Tuesday, April 22, 2014

a poem by steven riel

Pigeon in Subway

I followed the popcorn
constellation but
lost the sky
hopping down.
Far-off squeals
talon my ears.
The grounded ones with turkey
legs crowd this shiny ledge.
Do they know the way out
but wait for crumbs?
I keep underfoot.
I mark their moves.
No one fakes as if
to kick me. Today
they stare down--
sad-eyed storks.
I pity them, their naked wings.
I bob along the yellow edge:
it’s no great drop,
but reeks of rat!
Can their whiskers smell me?
A huge snake with four
red eyes pops out of its
windy hole.  I flutter back
with time to spare.
Mouths split the snake’s side,
spitting out more herons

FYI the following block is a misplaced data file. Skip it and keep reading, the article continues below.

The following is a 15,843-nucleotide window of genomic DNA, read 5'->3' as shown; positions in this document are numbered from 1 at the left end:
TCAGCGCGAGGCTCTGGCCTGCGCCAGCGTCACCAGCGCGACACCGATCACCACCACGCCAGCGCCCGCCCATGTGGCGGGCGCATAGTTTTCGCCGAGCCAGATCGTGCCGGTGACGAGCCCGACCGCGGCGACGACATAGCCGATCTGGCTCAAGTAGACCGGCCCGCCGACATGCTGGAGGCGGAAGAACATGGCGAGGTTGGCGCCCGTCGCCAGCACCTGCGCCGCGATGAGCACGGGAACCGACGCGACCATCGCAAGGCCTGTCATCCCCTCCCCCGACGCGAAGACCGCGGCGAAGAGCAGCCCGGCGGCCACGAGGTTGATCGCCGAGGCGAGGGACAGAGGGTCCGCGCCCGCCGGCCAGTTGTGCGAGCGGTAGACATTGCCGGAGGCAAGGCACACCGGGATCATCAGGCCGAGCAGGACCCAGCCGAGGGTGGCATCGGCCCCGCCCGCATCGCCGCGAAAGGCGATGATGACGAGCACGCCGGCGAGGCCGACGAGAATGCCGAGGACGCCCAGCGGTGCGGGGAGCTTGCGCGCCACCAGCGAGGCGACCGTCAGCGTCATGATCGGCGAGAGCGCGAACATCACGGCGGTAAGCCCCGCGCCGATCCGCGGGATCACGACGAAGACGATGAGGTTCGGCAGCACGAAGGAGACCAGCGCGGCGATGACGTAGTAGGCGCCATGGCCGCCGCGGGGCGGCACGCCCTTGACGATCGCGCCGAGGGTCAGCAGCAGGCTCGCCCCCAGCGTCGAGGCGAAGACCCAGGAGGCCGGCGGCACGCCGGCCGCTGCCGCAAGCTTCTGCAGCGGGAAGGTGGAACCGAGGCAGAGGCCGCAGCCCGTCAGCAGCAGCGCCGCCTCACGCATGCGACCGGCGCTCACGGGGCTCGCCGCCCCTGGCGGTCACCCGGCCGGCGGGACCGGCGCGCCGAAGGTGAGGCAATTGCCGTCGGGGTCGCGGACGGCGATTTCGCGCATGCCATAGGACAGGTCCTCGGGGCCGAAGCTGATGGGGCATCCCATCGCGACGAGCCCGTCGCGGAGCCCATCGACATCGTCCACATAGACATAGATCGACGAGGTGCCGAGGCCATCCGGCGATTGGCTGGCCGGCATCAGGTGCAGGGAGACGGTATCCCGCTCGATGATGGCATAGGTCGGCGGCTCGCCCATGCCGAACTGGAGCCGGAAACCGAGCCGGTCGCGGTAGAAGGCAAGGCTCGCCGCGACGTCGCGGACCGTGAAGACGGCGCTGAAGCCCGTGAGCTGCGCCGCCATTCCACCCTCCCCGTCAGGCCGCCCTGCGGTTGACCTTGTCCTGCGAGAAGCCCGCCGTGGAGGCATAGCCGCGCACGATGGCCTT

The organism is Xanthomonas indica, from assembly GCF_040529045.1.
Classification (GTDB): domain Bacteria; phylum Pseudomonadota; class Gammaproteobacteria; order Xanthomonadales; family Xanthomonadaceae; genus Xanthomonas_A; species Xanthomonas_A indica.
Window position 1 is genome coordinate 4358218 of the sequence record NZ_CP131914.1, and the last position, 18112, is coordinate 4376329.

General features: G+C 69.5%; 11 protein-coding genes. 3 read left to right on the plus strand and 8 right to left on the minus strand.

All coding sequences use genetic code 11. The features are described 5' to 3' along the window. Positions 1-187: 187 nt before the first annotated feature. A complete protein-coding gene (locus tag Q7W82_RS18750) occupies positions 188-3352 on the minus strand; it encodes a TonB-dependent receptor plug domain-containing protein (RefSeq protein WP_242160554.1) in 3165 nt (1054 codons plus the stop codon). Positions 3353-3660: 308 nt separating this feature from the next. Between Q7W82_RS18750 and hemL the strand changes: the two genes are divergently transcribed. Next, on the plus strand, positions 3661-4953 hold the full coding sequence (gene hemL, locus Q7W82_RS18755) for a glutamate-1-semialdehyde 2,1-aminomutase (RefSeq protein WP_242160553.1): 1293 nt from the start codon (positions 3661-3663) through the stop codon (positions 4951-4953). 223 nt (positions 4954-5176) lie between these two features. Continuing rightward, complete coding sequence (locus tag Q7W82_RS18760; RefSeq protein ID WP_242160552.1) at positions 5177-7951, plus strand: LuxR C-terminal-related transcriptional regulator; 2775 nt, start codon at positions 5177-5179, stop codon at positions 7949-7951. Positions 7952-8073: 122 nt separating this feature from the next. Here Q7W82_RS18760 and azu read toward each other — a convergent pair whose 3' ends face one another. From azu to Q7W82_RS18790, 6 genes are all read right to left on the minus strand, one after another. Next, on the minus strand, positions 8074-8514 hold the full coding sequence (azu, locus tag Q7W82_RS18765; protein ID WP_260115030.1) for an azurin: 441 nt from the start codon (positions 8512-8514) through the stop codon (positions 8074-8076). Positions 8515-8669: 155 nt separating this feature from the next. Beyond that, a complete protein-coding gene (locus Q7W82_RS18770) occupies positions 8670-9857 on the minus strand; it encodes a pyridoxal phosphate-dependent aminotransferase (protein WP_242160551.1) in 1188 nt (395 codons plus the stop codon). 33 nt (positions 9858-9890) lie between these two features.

in a hurry. My adopted flock
crams inside the snake’s throat,
leaving me with time to preen
while rats grind their teeth below.

Steven Riel's first full-length collection of poetry, Fellow Odd Fellow, was published by Trio House Press in 2014. He is also the author of three chapbooks of poetry, with the most recent, Postcard from P-town, selected as runner-up for the inaugural Robin Becker Chapbook Prize and published in 2009 by Seven Kitchens Press.  His poems have appeared in several anthologies and in numerous periodicals, including The Minnesota Review, International Poetry Review, Evening Street Review, Christopher Street, The G.W. Review, St. Andrew’s Review, The James White Review, and The Antigonish Review.

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